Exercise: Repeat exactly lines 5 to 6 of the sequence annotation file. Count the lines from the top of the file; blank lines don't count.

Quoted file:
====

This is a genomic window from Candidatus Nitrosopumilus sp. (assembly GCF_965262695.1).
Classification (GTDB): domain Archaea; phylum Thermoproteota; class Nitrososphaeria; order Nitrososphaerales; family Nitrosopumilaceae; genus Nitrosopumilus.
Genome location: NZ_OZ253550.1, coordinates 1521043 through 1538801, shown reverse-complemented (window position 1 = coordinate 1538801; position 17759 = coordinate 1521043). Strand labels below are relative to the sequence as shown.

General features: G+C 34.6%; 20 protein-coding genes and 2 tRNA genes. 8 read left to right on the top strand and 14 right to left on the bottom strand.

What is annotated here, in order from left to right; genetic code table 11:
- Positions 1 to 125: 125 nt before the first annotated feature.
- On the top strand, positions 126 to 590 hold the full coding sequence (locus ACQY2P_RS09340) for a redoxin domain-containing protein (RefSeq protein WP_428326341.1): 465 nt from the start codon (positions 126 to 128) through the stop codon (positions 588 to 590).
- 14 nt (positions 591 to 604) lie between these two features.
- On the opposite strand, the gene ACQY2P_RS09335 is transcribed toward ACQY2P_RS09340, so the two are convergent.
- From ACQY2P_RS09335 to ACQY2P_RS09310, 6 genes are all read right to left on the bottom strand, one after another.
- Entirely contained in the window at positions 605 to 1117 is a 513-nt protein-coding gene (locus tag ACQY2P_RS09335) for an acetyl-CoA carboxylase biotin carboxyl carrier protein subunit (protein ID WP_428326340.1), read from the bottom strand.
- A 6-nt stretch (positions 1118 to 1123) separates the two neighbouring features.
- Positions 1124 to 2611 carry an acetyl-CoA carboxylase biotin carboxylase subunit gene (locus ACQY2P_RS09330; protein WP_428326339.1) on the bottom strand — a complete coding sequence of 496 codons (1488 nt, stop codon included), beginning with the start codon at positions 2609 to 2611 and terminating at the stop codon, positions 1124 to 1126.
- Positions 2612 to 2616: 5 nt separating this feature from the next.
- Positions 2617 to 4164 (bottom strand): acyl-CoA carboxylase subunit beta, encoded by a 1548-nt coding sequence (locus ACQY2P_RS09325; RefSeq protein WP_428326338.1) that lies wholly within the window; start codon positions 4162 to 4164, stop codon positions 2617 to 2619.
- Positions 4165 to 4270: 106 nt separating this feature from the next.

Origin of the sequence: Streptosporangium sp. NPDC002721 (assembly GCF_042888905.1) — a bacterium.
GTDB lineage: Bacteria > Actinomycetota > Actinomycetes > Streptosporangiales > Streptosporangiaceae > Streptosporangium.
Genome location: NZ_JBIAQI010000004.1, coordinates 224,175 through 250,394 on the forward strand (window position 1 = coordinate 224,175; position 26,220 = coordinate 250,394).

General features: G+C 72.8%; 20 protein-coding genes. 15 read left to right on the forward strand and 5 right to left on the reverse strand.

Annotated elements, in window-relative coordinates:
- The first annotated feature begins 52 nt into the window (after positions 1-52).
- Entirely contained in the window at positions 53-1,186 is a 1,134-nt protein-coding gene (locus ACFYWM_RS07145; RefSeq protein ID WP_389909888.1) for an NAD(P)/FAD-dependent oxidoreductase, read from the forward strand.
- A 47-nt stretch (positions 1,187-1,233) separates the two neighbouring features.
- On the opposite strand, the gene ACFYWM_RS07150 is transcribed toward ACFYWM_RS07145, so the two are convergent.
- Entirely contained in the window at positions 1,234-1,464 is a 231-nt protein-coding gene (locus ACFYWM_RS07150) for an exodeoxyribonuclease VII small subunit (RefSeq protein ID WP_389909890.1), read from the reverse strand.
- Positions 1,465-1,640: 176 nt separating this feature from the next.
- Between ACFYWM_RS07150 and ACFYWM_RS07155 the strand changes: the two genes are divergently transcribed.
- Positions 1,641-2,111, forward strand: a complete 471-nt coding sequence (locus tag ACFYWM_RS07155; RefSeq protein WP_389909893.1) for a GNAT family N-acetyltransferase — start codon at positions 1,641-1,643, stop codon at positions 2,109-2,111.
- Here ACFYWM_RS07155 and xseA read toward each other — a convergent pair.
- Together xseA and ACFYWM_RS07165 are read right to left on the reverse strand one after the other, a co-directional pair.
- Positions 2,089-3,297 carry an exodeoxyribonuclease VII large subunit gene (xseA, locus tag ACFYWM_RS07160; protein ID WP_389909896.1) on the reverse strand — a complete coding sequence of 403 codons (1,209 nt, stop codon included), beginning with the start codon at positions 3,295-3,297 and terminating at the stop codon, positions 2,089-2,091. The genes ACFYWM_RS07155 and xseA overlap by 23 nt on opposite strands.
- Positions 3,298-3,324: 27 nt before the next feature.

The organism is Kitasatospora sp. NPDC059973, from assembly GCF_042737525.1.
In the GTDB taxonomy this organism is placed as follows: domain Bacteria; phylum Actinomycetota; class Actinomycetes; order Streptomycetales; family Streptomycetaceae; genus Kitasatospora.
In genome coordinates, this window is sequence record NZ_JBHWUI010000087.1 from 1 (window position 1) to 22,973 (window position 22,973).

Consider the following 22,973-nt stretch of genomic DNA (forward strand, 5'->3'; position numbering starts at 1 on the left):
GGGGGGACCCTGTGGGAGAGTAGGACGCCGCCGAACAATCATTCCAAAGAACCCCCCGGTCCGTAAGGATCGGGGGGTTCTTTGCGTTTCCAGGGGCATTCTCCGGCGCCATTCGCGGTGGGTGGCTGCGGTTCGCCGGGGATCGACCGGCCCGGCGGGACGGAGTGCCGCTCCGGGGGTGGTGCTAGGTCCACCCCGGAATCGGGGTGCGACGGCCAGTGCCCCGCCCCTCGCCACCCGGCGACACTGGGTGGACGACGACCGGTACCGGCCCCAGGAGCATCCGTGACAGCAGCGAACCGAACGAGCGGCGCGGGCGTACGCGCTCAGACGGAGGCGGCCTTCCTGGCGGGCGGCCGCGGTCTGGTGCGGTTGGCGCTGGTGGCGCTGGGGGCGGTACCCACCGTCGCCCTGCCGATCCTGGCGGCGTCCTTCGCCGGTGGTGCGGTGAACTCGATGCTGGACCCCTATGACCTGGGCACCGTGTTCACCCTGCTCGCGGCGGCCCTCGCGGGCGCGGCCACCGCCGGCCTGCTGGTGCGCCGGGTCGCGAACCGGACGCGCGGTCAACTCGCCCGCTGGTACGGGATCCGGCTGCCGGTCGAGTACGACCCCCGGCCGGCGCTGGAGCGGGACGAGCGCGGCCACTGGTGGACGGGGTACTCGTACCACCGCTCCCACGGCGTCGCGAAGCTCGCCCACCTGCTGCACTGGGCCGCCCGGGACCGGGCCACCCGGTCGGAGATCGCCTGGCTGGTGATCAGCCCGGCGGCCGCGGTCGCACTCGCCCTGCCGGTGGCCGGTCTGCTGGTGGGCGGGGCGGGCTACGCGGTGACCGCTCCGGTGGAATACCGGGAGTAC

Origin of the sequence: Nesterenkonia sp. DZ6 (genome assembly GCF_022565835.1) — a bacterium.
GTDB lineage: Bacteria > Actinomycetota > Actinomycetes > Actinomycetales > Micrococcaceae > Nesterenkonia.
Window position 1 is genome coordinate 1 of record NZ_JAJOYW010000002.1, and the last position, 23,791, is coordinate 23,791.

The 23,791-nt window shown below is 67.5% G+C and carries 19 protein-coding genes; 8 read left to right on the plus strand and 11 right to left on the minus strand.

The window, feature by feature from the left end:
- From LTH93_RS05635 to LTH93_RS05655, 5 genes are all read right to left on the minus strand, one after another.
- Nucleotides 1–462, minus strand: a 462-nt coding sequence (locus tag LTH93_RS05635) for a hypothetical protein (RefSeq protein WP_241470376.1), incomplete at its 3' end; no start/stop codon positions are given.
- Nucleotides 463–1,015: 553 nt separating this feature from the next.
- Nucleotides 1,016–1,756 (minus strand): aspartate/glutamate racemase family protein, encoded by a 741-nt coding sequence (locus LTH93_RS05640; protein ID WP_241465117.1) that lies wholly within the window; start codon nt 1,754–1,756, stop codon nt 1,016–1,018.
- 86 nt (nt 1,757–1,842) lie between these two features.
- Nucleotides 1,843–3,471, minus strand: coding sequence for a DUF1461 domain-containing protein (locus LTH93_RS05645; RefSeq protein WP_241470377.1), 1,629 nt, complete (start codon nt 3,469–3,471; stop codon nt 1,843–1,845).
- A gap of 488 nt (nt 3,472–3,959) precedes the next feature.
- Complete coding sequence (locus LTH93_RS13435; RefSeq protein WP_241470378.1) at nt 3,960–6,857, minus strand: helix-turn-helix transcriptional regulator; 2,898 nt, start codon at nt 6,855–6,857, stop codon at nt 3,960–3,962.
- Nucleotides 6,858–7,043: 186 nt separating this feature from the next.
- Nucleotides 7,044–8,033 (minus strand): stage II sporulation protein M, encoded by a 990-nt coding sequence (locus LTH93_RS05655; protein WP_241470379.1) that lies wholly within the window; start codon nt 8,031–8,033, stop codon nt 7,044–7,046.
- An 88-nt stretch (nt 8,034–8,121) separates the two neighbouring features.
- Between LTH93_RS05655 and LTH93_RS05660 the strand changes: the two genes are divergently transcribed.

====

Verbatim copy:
What is annotated here, in order from left to right; genetic code table 11:
- Positions 1 to 125: 125 nt before the first annotated feature.